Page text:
Home prices edged up in December, the seventh straight monthly gain and another sign the U.S. housing market continues its bumpy recovery.
The trend is important to the nation's economic recovery. For most Americans, their home is their largest asset, so as values climb homeowners feel wealthier and more comfortable spending. And, for homeowners who currently owe more on their mortgages than their properties are worth, rising prices will rebuild equity.
The Standard & Poor's/Case-Shiller 20-city home price index released Tuesday rose 0.3 percent from November to December, to a seasonally adjusted reading of 145.87. The index was off about 3 percent from December last year, nearly matching analysts' estimates.
The index is now up more than 3 percent from its bottom in May, but still 30 percent below its May 2006 peak.
Home sales data for January, out later this week, are also expected to show gains over year-end levels as buyers took advantage of low interest rates and temporary tax credits.
Anna Piretti, an economist at BNP Paribas, said the price increases are "further evidence that conditions in the house market continue to stabilize."
"While conditions remain challenging in Florida, house price conditions appear to be improving in the Western states, with gains recorded in California, Nevada and Arizona," Piretti wrote in a research report.
Only five of 20 cities in the index showed declines from November to December. Los Angeles and Phoenix posted the largest price increases. Prices dipped in key markets like Miami, New York and Chicago.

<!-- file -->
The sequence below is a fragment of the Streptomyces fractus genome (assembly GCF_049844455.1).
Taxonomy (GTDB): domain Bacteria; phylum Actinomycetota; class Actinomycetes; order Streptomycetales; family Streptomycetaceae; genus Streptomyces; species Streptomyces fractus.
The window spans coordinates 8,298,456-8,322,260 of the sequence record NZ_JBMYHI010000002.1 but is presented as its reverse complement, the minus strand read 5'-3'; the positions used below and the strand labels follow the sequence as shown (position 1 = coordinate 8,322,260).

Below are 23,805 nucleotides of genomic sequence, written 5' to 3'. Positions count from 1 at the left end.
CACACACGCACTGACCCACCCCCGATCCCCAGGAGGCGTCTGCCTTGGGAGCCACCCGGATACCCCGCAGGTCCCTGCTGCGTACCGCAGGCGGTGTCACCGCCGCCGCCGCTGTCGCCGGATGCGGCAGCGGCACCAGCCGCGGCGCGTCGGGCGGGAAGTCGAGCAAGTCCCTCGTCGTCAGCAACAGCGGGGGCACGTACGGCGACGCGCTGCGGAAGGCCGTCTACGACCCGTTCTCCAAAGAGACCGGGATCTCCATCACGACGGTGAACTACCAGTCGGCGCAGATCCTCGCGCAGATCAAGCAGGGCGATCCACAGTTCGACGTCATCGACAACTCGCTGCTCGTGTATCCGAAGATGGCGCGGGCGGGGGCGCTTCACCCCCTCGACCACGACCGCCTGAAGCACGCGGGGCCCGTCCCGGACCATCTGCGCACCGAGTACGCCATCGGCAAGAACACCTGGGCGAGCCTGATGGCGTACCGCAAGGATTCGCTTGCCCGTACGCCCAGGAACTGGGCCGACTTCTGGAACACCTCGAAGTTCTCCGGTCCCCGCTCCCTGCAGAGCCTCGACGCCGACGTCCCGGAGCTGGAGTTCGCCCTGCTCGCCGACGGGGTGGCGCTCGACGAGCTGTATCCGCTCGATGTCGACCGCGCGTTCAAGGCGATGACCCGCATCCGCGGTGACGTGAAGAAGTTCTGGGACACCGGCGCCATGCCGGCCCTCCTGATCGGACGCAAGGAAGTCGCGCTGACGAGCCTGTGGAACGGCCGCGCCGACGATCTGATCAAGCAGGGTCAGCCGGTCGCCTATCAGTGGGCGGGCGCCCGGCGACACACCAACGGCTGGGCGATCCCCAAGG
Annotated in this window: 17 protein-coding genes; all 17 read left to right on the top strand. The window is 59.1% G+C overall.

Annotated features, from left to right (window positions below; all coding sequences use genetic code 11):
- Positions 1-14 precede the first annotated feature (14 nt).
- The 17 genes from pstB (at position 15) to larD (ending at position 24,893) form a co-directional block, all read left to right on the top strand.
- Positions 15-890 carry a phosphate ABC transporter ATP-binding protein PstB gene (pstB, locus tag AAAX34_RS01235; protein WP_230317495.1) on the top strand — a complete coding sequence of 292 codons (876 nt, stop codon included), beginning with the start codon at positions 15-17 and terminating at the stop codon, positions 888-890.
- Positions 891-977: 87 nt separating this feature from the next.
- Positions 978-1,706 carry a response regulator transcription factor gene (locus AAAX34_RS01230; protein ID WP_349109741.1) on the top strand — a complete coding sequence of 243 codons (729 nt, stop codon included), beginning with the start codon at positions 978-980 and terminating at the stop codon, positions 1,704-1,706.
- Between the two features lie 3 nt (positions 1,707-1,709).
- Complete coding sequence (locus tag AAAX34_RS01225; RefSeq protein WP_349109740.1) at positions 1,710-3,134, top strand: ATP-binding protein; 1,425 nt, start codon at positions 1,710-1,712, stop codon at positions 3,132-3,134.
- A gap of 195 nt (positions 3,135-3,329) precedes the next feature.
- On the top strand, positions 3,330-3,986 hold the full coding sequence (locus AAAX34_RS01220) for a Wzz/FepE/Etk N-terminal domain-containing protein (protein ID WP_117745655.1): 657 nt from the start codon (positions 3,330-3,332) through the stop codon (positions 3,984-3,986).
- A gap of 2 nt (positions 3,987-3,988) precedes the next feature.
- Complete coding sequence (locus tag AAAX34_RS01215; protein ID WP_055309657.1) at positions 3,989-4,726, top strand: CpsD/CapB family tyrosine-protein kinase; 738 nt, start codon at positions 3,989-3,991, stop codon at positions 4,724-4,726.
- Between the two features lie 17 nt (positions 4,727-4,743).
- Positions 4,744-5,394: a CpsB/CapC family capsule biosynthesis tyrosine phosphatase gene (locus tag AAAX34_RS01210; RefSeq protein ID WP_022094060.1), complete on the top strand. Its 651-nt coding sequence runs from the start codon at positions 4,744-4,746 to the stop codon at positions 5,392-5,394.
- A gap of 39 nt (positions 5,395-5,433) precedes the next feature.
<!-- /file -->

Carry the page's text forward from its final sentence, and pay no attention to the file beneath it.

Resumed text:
In Denver, prices rose for the 10th month in a row, while San Francisco saw its eighth monthly gain.
Buying activity in the San Francisco area is heaviest among homes priced $600,000 and below, said Doug Sager, an agent with ZIP Realty. More listings are receiving multiple offers above the asking price, with sellers preferring all-cash buyers to those who need financing.
"People are realizing the bottom is creeping away" in San Francisco, Sager said.
But there are still obstacles that could derail the recovery.
First, consumer confidence took a surprisingly sharp fall in February amid rising job worries, ending three straight months of improvement
Also, roughly 5 percent of homeowners with a mortgage are in foreclosure, the Mortgage Bankers Association reported last week. As those deeply discounted homes hit the market, they will keep pushing down prices.
And, some economists fear that demand and prices will fall after two federal tax credits expire in April.
"Prices have stabilized and are starting to rise, but forces that will bring them back down are growing," wrote Patrick Newport, an economist with IHS Global Insight.
Michelle Meyer, an economist with Barclay's Capital Research, said prices could fall about 5 percent from current levels.
"The most likely outcome is that it will take years to work through the glut of foreclosures, keeping home prices bouncing around the bottom for quite some time," Meyer wrote in a research report.
Nevertheless, prices have risen for three straight months in Charlotte, North Carolina, which did not see a big price bubble during the housing boom. The busiest price range is for homes under $350,000, said Lyn Kessie, president-elect of the Charlotte Regional Realtors Association.
"Homes are selling a little bit faster, if they are priced right," Kessie said. "If we can increase employment, that will help a lot."
The Case-Shiller indexes measure home price increases and decreases relative to prices in January 2000. The base reading is 100; so a reading of 150 would mean that home prices increased 50 percent since the beginning of the index.